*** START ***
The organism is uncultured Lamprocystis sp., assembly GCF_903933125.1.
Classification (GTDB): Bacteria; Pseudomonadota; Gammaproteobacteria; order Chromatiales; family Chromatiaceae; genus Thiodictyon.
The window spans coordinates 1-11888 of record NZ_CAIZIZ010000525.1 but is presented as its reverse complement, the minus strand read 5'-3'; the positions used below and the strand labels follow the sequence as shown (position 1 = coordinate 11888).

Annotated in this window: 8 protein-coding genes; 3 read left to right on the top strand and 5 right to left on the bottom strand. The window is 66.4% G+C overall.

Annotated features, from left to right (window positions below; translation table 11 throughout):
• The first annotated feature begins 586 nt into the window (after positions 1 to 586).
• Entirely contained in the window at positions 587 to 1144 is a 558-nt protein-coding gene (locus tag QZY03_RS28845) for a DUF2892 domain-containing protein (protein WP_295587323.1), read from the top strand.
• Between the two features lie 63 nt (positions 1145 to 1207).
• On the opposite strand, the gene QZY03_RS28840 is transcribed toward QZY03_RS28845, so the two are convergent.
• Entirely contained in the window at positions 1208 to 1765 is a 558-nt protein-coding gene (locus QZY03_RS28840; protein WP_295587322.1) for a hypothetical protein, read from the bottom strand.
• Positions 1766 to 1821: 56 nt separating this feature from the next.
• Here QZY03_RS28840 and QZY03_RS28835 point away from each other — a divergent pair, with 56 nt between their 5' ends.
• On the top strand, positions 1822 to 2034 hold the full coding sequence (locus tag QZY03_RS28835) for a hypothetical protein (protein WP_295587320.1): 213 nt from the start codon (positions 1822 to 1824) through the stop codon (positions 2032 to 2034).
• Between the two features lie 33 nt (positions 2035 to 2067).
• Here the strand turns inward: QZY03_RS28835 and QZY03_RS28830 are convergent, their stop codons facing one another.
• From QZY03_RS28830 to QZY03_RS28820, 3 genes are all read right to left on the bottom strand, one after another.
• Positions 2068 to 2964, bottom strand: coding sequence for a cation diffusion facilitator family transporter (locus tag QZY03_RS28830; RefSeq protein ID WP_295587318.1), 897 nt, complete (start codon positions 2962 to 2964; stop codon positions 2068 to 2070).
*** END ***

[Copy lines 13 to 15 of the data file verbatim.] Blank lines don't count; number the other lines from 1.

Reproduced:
• On the top strand, positions 1822 to 2034 hold the full coding sequence (locus tag QZY03_RS28835) for a hypothetical protein (protein WP_295587320.1): 213 nt from the start codon (positions 1822 to 1824) through the stop codon (positions 2032 to 2034).
• Between the two features lie 33 nt (positions 2035 to 2067).
• Here the strand turns inward: QZY03_RS28835 and QZY03_RS28830 are convergent, their stop codons facing one another.